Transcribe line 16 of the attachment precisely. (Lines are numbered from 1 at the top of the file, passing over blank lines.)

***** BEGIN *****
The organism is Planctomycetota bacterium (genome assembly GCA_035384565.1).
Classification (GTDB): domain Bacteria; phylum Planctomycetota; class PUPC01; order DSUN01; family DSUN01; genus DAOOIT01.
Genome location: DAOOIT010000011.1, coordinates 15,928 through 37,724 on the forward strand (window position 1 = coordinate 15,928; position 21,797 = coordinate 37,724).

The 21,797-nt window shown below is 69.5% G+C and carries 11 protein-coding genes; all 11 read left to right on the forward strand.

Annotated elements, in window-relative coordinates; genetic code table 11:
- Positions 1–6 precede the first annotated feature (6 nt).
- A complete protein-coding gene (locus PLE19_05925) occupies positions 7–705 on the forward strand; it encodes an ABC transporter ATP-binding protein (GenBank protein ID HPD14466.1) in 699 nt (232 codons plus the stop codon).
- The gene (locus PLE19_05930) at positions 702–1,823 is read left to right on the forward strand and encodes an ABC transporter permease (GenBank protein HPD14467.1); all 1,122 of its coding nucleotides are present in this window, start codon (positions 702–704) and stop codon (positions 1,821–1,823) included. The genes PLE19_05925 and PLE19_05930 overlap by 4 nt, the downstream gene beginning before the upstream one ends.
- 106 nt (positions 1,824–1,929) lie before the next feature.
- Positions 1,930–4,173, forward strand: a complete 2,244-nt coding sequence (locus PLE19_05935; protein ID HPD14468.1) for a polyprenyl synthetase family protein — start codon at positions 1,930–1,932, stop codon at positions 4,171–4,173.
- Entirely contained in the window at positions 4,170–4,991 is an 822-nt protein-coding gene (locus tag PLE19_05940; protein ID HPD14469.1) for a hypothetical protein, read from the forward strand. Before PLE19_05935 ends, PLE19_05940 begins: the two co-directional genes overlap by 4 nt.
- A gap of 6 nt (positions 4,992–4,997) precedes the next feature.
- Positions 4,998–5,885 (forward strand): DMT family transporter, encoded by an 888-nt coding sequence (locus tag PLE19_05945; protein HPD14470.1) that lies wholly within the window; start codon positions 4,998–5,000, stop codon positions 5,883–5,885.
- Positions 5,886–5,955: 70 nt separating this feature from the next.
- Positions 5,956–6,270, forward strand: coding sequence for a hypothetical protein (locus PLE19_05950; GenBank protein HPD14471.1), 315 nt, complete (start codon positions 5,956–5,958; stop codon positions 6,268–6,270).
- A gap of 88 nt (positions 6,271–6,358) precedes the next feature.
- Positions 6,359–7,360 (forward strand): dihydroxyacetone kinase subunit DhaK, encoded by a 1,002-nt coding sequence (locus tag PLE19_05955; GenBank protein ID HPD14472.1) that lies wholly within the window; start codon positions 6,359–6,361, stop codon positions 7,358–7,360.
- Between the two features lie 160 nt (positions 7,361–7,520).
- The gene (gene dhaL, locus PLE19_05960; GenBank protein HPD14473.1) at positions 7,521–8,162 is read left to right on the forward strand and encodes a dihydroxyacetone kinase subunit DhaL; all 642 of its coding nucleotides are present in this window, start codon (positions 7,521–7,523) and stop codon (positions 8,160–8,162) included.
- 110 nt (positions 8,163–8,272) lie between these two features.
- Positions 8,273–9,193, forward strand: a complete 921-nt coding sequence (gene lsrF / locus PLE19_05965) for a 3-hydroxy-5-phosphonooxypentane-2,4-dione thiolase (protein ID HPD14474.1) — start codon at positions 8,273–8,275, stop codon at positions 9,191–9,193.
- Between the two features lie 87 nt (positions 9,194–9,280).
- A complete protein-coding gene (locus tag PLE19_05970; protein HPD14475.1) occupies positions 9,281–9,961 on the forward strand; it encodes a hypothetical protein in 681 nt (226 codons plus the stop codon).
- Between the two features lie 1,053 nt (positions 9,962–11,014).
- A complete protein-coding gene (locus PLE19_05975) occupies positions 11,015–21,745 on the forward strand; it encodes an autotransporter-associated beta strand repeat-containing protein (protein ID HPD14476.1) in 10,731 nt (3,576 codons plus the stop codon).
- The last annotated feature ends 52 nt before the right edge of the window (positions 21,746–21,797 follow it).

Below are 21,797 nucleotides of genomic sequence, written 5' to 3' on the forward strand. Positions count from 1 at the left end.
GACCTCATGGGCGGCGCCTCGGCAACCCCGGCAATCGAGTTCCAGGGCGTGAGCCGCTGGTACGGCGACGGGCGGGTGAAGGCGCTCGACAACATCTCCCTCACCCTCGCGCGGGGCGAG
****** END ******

- A gap of 88 nt (positions 6,271–6,358) precedes the next feature.